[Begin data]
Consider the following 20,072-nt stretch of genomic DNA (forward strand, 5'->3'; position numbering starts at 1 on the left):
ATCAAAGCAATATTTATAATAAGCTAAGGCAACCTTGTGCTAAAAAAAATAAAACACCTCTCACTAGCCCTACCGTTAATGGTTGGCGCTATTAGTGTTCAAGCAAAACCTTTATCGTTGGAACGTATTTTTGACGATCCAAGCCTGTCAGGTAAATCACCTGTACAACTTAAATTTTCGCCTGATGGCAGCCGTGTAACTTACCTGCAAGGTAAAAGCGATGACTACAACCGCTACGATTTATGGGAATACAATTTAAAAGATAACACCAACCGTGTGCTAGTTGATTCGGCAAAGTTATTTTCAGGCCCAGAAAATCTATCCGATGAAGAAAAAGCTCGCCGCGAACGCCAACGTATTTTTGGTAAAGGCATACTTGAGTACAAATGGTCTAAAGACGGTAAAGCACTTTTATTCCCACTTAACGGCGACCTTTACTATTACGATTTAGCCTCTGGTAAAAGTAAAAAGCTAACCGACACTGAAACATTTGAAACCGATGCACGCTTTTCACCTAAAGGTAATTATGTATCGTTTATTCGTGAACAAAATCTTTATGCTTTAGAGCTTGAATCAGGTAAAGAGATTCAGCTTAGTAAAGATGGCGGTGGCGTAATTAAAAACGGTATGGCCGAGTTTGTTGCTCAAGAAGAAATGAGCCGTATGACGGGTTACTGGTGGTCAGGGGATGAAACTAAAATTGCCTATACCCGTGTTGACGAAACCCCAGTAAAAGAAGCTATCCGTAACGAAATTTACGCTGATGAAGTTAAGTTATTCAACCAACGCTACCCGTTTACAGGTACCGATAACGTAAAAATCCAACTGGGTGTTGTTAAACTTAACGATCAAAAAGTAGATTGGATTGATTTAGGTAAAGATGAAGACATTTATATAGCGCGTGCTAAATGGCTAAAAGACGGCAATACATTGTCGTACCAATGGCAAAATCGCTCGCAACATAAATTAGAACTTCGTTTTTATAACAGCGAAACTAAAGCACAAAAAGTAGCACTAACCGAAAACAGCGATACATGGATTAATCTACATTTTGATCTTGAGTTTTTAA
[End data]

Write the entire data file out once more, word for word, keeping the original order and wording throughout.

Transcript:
Consider the following 20,072-nt stretch of genomic DNA (forward strand, 5'->3'; position numbering starts at 1 on the left):
ATCAAAGCAATATTTATAATAAGCTAAGGCAACCTTGTGCTAAAAAAAATAAAACACCTCTCACTAGCCCTACCGTTAATGGTTGGCGCTATTAGTGTTCAAGCAAAACCTTTATCGTTGGAACGTATTTTTGACGATCCAAGCCTGTCAGGTAAATCACCTGTACAACTTAAATTTTCGCCTGATGGCAGCCGTGTAACTTACCTGCAAGGTAAAAGCGATGACTACAACCGCTACGATTTATGGGAATACAATTTAAAAGATAACACCAACCGTGTGCTAGTTGATTCGGCAAAGTTATTTTCAGGCCCAGAAAATCTATCCGATGAAGAAAAAGCTCGCCGCGAACGCCAACGTATTTTTGGTAAAGGCATACTTGAGTACAAATGGTCTAAAGACGGTAAAGCACTTTTATTCCCACTTAACGGCGACCTTTACTATTACGATTTAGCCTCTGGTAAAAGTAAAAAGCTAACCGACACTGAAACATTTGAAACCGATGCACGCTTTTCACCTAAAGGTAATTATGTATCGTTTATTCGTGAACAAAATCTTTATGCTTTAGAGCTTGAATCAGGTAAAGAGATTCAGCTTAGTAAAGATGGCGGTGGCGTAATTAAAAACGGTATGGCCGAGTTTGTTGCTCAAGAAGAAATGAGCCGTATGACGGGTTACTGGTGGTCAGGGGATGAAACTAAAATTGCCTATACCCGTGTTGACGAAACCCCAGTAAAAGAAGCTATCCGTAACGAAATTTACGCTGATGAAGTTAAGTTATTCAACCAACGCTACCCGTTTACAGGTACCGATAACGTAAAAATCCAACTGGGTGTTGTTAAACTTAACGATCAAAAAGTAGATTGGATTGATTTAGGTAAAGATGAAGACATTTATATAGCGCGTGCTAAATGGCTAAAAGACGGCAATACATTGTCGTACCAATGGCAAAATCGCTCGCAACATAAATTAGAACTTCGTTTTTATAACAGCGAAACTAAAGCACAAAAAGTAGCACTAACCGAAAACAGCGATACATGGATTAATCTACATTTTGATCTTGAGTTTTTAA